Frontline workers focus on street people
There are young women shrouded in blankets, cardboard covering others.
Some people are huddled together for warmth on the chilly morning while still more are slowly making their way over to St. Vincent de Paul Society’s Drop In Centre on Second Avenue where breakfast will soon be served.
It’s about 7:30 a.m. on the day after welfare Wednesday in downtown Prince George. RCMP officers are out doing their usual downtown duty of moving those who live on the street up and out of the way of businesses that will soon be opening their doors.
According to Don, a homeless man who has lived in Prince George his whole life, nobody has to go hungry here. Don stays at Ketso Yoh as often as he can. Ketso Yoh is a shelter for men operated by the Prince George Native Friendship Centre and offers 21 emergency shelter beds, 10 alcohol and drug supportive recovery beds, and 15 supported living beds.
“It’s quieter on the street today after everyone on welfare gets their money,” Don says. “There’s a lot less people around because they all got money but usually we’ve got lots more people downtown now than ever before. There’s lots of new faces around here lately.”
He’s not sure why that is but he’s certainly noticed. He says there are more people on drugs he has to avoid.
This Thursday morning, as the people are moved along by the police, there’s a lot of debris left over. Discarded needles are strewn on the ground, there’s clothes used as bedding, food wrappers and empty cups scattered around.
There’s even human feces. Cleanup duties are left to the bylaw compliance assistants, a team the was put in place last year to deal with the massive job on a daily basis. This effort was done as a pilot project and was recently approved as a permanent part of the city’s bylaw services. As much as 1,000 pounds of debris is removed from the downtown area a week, which includes camps set up throughout the city.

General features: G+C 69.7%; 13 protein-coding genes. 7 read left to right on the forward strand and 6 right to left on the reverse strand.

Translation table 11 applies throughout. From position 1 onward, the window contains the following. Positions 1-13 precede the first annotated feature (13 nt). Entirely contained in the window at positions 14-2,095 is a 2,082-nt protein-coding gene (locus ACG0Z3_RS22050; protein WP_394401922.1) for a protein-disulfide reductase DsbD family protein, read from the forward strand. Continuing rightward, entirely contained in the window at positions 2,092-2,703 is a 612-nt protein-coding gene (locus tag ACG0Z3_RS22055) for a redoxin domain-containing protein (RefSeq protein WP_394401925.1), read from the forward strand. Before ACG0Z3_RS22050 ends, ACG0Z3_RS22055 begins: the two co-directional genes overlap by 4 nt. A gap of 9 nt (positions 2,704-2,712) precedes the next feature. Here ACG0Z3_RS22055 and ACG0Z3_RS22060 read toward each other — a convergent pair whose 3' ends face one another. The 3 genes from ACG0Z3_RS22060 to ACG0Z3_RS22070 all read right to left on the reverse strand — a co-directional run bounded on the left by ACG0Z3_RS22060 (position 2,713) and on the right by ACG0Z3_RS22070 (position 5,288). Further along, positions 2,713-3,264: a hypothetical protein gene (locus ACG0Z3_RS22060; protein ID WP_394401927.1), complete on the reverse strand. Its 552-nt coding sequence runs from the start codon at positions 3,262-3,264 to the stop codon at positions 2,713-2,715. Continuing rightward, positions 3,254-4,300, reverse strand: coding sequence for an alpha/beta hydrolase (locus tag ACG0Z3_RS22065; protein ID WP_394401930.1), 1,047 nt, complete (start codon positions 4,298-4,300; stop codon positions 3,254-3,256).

Cpl. Sonja Blom is making her morning rounds. She’s been in Prince George for the whole 12 years she’s been an RCMP officer and she loves the city, she says. She’s originally from 100 Mile House and lives here with her husband, who is also a police officer, and their two young daughters.
Blom usually rides in Car 60, the mental health and domestic violence unit, which is a partnership between Northern Health and the Prince George RCMP detachment.
Today, she’s in two hours earlier than usual to escort The Citizen on a ride along.
Accompanying Blom is Carmen De
Menech, the youth strategies coordinator with the RCMP. She’s been on the youth support team for about four years.
De Menech is on the lookout for her clients – high-risk youth on the street. There are three specific missing youth she is keeping her eye out for while making the rounds. The youth that take to the streets are almost always those who have experienced trauma and who are now struggling with mental health issues, De Menech explains.
“The youth that I deal with all struggle with trauma, I would say that is the number one common denominator,” De Menech says. “No young person is out on the street because they are a bad kid. They are out there because they’ve been hurt and they are struggling and they don’t know how to do it any better than where they’re at at this moment.”
It’s not easy seeing the youth struggle, she says.
“And it’s not easy to harm-reduce in the moment.”
As part of the job, those patrolling the street carry Naloxone opioid overdose kits. Blom hasn’t had to use one yet and De Menech has been there as support during three overdose incidents on downtown P.G. streets, but not all were for youth, she says.
“We see a lot of sad things through our work,” Blom says. “And it’s not all traumatic, some, yes, but a lot is just people who have fallen through the cracks, people who are struggling.”
Several times, women are seen on all fours, seemingly looking for something they’ve lost.